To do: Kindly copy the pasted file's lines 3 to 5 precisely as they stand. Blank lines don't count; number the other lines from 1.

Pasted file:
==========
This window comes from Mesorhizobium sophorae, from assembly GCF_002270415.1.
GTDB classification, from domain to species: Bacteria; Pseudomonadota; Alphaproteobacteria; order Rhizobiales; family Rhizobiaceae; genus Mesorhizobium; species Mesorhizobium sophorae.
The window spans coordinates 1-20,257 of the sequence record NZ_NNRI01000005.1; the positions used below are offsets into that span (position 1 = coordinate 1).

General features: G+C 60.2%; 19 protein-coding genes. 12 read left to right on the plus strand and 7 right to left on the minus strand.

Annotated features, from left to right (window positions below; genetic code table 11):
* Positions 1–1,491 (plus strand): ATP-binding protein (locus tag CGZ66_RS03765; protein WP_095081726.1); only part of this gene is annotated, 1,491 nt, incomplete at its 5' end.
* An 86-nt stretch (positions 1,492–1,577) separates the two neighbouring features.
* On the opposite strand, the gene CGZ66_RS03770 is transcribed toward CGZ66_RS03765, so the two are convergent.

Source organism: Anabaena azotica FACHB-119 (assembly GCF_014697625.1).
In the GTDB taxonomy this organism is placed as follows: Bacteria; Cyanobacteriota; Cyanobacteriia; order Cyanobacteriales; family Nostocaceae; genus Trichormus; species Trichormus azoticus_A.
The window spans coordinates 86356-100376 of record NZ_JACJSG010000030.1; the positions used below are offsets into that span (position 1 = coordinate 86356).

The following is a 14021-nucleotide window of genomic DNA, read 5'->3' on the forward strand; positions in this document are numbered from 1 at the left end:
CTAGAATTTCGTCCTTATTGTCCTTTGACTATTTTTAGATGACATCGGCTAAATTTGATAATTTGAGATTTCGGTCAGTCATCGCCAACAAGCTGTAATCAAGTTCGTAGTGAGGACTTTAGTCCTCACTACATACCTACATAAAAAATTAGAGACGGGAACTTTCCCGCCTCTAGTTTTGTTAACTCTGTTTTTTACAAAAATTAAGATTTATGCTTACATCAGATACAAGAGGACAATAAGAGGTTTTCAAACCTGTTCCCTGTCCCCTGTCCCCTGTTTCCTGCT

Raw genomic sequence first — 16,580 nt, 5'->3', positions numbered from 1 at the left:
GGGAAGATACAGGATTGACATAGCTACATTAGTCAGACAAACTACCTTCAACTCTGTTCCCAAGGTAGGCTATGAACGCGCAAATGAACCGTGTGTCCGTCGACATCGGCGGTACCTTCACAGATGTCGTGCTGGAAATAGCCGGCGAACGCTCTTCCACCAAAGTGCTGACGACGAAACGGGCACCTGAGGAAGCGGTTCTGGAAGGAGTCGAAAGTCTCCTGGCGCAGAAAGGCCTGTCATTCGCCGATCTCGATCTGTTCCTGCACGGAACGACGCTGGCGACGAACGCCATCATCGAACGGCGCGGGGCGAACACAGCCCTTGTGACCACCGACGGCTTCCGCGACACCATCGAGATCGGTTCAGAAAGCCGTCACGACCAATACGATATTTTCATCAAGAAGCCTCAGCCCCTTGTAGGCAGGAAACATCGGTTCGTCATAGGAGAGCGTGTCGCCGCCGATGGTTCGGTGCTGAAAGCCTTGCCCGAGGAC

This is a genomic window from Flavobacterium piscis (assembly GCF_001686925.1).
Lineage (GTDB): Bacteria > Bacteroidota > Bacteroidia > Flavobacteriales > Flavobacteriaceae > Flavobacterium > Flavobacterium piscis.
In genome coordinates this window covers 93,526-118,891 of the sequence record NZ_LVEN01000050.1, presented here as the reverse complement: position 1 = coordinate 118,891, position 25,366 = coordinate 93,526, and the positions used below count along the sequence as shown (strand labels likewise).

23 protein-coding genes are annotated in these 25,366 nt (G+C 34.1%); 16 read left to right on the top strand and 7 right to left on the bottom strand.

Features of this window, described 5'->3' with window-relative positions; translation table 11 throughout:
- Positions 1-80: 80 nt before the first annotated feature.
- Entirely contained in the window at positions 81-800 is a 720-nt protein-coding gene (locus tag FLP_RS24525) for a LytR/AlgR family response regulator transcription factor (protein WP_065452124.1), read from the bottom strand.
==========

The window spans coordinates 1-20,257 of the sequence record NZ_NNRI01000005.1; the positions used below are offsets into that span (position 1 = coordinate 1).

General features: G+C 60.2%; 19 protein-coding genes. 12 read left to right on the plus strand and 7 right to left on the minus strand.

Annotated features, from left to right (window positions below; genetic code table 11):